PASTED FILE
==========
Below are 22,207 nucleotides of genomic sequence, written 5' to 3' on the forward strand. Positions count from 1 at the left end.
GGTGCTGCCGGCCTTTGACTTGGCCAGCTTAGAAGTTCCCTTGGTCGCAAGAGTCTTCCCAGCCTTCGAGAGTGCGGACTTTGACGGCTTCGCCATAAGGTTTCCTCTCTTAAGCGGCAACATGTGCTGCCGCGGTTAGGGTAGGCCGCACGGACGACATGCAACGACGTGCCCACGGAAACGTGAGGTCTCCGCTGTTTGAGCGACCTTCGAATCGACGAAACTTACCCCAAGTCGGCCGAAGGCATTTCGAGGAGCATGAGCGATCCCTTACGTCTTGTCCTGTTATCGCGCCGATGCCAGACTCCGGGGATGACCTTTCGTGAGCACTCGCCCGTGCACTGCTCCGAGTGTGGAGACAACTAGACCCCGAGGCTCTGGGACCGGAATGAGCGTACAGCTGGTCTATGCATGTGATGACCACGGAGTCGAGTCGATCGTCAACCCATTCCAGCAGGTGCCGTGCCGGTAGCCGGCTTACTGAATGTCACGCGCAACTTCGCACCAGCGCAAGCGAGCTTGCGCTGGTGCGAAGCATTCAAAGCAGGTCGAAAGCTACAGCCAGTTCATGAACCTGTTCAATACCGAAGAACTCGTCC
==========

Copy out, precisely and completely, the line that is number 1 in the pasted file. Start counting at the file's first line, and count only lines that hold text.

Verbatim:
Below are 22,207 nucleotides of genomic sequence, written 5' to 3' on the forward strand. Positions count from 1 at the left end.